In the lawsuit, a foot doctor named Allen Jacob is arguing that the manufacturer of Metanx Substitutes, Forest and Neurpath-B, lied about the ingredients in these products. He notes that the products contained a key ingredient that came from China. In this lawsuit, he wants to depose Acella. He also wants to examine new avenues of evidence. The Louisiana lawsuit also highlights the work of foot doctor Allen Jacob, who noticed that patients treated with Metanx were significantly better than those who didn’t.
Despite being marketed as a unique formulation, Forest and Metanx are not generically equivalent. While Forest is the manufacturer’s name, Metanx is the product’s trademark. However, Brookstone has contacted national pharmaceutical databases to inform them that the two products are chemically similar. This is a major factor in the comparison between Forest and Metanx.
In response to the controversy surrounding Metanx, some pharmacies are now stocking generic versions of the medication. Neuropathy-B, a Chinese folate source, is being substituted for Metanx. Both are manufactured by Acella Pharmaceuticals. This decision has caused many pharmacies to stock the generic equivalent of Metanx. These generics have the same active ingredient, but they differ in how the drug is manufactured.
The Neuropathy-B Metanx Substitutions lawsuit is a class action that seeks monetary compensation for the falsely advertised generic drug. Neuropathy-B is manufactured by Acella Pharmaceuticals and contains a Chinese source of folate – not the same active form found in Metanx. In addition, major U.S. wholesalers identified Neurpath-B as a Metanx substitute. Therefore, many pharmacies stockpiled the generic product, even though it contains no equivalent active form of folate.
The pharmaceutical companies have been dispensed with a legal lawsuit alleging that they were infringing on a federal trademark. The FDA has deemed Metanx as a trademark, which means it is protected by the USP. However, Neurpath-B is not the same as Metanx. It also does not contain a specific formula that is required by the Food and Drug Administration.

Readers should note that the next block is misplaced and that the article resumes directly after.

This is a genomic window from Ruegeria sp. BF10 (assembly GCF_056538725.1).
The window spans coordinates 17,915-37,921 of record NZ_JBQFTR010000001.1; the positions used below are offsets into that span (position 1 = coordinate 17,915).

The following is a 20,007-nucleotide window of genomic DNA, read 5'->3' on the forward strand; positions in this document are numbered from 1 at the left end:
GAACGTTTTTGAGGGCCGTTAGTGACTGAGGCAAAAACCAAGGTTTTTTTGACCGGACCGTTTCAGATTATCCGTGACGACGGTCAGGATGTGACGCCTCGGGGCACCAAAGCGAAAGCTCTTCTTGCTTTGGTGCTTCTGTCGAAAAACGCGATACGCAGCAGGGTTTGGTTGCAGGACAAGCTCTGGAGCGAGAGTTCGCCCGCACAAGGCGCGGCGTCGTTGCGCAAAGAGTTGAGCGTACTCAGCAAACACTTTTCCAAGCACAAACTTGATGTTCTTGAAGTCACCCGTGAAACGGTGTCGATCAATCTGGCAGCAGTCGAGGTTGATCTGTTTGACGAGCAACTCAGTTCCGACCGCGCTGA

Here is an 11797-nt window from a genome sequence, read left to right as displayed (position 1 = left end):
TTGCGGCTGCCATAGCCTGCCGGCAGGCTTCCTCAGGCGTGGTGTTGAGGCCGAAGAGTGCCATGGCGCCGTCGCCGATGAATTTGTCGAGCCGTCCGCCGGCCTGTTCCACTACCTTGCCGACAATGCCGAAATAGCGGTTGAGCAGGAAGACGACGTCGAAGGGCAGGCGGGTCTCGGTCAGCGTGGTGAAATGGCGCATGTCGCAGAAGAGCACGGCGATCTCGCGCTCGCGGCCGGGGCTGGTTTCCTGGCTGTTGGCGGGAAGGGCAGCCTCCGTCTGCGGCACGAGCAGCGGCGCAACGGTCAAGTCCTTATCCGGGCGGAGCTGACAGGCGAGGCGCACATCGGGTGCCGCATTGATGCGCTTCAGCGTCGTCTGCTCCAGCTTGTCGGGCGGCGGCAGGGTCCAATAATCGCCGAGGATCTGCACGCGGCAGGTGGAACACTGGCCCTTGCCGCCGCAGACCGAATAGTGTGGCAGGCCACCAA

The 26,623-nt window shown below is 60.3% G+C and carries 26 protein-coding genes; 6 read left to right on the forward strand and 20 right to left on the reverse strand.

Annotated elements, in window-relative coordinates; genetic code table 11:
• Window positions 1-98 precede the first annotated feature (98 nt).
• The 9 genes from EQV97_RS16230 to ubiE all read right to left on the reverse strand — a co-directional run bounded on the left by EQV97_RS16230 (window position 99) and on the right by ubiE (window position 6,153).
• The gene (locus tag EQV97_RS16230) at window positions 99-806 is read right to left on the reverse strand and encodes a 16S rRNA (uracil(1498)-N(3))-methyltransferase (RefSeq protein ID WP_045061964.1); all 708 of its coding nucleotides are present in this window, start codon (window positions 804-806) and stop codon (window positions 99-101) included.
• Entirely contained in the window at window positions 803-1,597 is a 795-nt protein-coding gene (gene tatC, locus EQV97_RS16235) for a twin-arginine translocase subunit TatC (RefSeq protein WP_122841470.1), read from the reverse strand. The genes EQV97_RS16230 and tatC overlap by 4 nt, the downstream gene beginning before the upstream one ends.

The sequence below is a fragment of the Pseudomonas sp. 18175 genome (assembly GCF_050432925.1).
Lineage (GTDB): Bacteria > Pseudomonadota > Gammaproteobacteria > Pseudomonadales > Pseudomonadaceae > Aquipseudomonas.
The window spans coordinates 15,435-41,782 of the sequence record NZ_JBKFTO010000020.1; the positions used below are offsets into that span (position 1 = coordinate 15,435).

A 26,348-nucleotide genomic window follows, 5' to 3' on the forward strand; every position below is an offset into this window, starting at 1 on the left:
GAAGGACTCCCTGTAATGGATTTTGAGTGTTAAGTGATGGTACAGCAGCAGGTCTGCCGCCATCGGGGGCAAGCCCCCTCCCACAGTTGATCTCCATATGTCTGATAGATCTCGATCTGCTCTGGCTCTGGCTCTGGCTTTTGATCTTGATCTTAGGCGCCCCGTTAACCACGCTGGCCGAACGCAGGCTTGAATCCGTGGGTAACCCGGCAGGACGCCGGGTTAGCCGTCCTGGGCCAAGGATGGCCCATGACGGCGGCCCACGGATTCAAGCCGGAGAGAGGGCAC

A class action lawsuit has been filed against the manufacturer of the generic drugs known as Viva Metanx. The company that created Metanx is called Pan American Laboratories. The company is based in Covington, Louisiana. Plaintiffs claim the products were marketed as the same but were not. The company also failed to disclose the difference in ingredients. During the class action, plaintiffs were awarded damages of at least $4 million.
Earlier in 2013, Pamlab LLC, a pharmaceutical company, sent a letter to pharmacists and healthcare professionals warning them not to sell fake drugs. The letter also stated that a similar product called Neurpath-B is available for purchase. Neuropathy-B contains a Chinese source of folate, not the active form used in Metanx. Many pharmacies began stocking Neurpath-B as a generic Metanx substitute.
The plaintiffs’ patent and trademark rights are threatened by a new lawsuit filed by PAMLAB L.L.C. against Macoven Pharmaceuticals, LLC. The plaintiffs have requested that Macoven cease manufacturing generic forms of L-Methylfolate Calcium 7.5. The company has agreed to do so. The lawsuits allege that Macoven violated their rights to protect their trademarks and patents.